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Publishing Schedule – November

We have uploaded the Judit Polgar book From GM to Top Ten, which is at least as good as the ECF book of the year How I Beat Fischer’s Record. Also, we have a delivery date for Playing the French. The date given (and from here on) will be the day it arrives in the shops. (Websales are sent out 2 days earlier in general, but not always). Note also that we will have GM 15 – The French Defence 2 ready just before Christmas.

Maybe there will be an additional title ready in 2013. More on this later!

Ntirlis/Aagaard Playing the French 27th Nov
Judit Polgar From GM to Top Ten 18th Dec
Emanuel Berg GM 15 – The French Defence Vol 2 18th Dec
2014 Publications
John Shaw Playing 1.e4 – Caro-Kann, 1…e5 & Minor Lines Winter
Danny Gormally Mating the Castled King Winter
Jacob Aagaard Grandmaster Preparation – Endgame Play Winter
Tibor Karolyi Mikhail Tal’s best games 1 Winter
Tiger Hillarp-Persson The Modern Tiger Winter
Emanuel Berg GM 16 – The French Defence Vol 3 Winter
Boris Avrukh GM Repertoire 17 – Classical Slav Winter
John Shaw Playing 1.e4 – A Grandmaster Guide – Sicilian & French Winter
Jacob Aagaard Grandmaster Preparation – Thinking Inside the Box Spring
Tibor Karolyi Mikhail Tal’s best games 2 Spring
Vassilios Kotronias GM Repertoire 18 – Sveshnikov Spring
(Secret Author) Grandmaster Repertoire 21 – 1.e4 French, Caro-Kann & Philidor Spring
Victor Mikhalevski Grandmaster Repertoire 19 – Beating Minor Openings Spring
Ilya Maizelis Russian Chess Primer Summer
Ftacnik (Aagaard) GM6a – Beating the Anti-Sicilians Summer
Categories: Publishing Schedule Tags:
  1. Thomas
    November 5th, 2013 at 15:05 | #1

    When will it be possible to order GM 15 (and 16) ?

  2. Nick
    November 5th, 2013 at 15:23 | #2

    What I would like to know is what GM Rep 20 will be!

  3. Nick
    November 5th, 2013 at 15:24 | #3

    And who the secret author is!

  4. Paul
    November 5th, 2013 at 15:45 | #4

    Did Jacob get fired by John on the 1e4 GM Rep project? 🙂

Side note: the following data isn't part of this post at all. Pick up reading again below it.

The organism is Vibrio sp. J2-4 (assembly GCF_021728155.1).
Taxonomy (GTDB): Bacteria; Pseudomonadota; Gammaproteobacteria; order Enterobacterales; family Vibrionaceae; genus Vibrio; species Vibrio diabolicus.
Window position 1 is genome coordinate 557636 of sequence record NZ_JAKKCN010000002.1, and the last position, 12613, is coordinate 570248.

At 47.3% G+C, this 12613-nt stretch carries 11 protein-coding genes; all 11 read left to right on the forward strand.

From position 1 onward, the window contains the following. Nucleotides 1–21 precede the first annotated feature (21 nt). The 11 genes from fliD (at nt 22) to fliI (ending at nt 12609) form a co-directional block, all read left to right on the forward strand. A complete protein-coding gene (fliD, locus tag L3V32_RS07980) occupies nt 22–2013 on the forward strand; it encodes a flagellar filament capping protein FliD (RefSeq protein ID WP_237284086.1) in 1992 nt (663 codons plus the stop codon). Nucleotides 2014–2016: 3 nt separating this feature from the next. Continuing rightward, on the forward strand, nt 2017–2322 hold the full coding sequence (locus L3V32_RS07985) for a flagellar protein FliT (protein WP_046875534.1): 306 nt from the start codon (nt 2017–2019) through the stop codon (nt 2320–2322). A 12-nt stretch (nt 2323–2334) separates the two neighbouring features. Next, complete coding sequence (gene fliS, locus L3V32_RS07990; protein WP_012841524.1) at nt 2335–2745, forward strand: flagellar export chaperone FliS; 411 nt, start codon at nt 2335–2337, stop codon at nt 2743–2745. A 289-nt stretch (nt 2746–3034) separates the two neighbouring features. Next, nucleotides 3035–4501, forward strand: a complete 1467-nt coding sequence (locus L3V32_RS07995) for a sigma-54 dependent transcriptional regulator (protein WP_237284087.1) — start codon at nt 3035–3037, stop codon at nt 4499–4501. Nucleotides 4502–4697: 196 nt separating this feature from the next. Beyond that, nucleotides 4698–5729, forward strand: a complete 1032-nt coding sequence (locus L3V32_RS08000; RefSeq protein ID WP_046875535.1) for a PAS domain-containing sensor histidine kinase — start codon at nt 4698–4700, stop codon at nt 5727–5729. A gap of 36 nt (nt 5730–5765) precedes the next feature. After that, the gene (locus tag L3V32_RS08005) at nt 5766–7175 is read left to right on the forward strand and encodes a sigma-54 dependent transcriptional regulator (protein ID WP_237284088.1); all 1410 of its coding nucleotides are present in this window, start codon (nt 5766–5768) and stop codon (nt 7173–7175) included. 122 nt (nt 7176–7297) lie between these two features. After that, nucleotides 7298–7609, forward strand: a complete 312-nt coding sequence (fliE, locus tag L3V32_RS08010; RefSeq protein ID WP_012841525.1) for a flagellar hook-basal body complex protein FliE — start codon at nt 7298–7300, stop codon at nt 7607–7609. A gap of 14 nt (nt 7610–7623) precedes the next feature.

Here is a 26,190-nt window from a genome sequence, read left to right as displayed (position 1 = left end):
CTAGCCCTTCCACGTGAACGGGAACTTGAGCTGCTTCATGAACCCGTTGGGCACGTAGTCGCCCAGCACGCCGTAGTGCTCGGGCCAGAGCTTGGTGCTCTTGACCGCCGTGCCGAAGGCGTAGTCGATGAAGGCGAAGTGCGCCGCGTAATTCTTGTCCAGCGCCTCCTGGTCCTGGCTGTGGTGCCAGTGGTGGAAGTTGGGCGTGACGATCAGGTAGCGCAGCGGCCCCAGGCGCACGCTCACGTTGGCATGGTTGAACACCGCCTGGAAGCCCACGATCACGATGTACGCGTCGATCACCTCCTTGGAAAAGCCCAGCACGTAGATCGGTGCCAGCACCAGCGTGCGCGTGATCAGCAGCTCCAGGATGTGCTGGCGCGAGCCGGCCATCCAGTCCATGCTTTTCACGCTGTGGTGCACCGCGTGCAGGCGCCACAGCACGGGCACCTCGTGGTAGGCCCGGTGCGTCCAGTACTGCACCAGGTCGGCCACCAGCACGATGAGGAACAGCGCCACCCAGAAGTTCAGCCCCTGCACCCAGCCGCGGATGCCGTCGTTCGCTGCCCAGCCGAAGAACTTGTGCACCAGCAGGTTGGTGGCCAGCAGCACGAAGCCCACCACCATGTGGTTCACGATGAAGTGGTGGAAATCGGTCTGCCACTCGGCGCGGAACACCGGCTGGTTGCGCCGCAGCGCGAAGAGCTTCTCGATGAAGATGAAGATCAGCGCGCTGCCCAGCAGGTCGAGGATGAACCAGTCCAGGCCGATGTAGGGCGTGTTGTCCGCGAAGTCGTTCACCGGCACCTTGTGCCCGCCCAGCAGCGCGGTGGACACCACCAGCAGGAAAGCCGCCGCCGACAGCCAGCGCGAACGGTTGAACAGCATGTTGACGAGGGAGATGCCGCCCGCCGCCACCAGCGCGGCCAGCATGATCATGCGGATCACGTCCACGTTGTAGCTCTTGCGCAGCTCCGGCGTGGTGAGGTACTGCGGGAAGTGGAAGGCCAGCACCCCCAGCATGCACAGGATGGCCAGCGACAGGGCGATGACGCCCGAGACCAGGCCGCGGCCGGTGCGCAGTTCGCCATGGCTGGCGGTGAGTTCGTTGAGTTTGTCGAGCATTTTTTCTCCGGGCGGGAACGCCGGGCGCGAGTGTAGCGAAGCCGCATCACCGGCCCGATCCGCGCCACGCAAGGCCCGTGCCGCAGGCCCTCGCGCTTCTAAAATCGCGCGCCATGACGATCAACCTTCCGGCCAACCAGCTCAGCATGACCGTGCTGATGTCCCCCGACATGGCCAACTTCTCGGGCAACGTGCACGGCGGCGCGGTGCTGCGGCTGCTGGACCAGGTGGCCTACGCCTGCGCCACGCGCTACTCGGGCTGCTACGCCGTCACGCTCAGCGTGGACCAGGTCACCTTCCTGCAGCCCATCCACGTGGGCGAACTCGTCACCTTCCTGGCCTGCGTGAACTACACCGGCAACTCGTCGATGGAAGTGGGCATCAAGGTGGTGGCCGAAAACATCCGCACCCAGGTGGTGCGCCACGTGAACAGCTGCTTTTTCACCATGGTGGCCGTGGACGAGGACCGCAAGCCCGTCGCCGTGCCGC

5. Patrick
    November 5th, 2013 at 16:04 | #5

    Paul :Did Jacob get fired by John on the 1e4 GM Rep project?

    Yeah, you didn’t hear? Now instead he’s writing a book on King and One Pawn Versus King. It will be a database dump with every possible legal position featuring the three said pieces, a diagram following every possible legal move, and will be 4800 pages long.

    It will be available at Amazon in the Summer of 2014, and due to the extra weight, shipping will be an extra 60 Euro or 80 Dollars! 😀

  6. Thomas
    November 5th, 2013 at 16:28 | #6

    @Patrick

    Still looking for the humour in this posting. Maybe I’m too old to get it.

  7. John Shaw
    November 5th, 2013 at 16:32 | #7

    Paul :
    Did Jacob get fired by John on the 1e4 GM Rep project?

    Not guilty. It is fairer to say that Jacob replaced himself with someone he thinks will do an even better job on sharp 1.e4 lines.

  8. Jacob Aagaard
    November 5th, 2013 at 16:45 | #8

    @Nick
    Presumably Semi-Slav.

  9. Jacob Aagaard
    November 5th, 2013 at 16:46 | #9

    @Nick
    A scoop, is all I want to say at the moment! I want a manuscript before I say more.

  10. Jacob Aagaard
    November 5th, 2013 at 16:46 | #10

    @Thomas
    GM15 should be ready very soon. I will ask Colin.

  11. garryk
    November 5th, 2013 at 16:50 | #11

    “Secret Author” is doing a lot of work for QC… 😉

  12. garryk
    November 5th, 2013 at 16:51 | #12

    After so many books on the French, how will “Secret Author” find an edge against it?

  13. Mathijs
    November 5th, 2013 at 17:35 | #13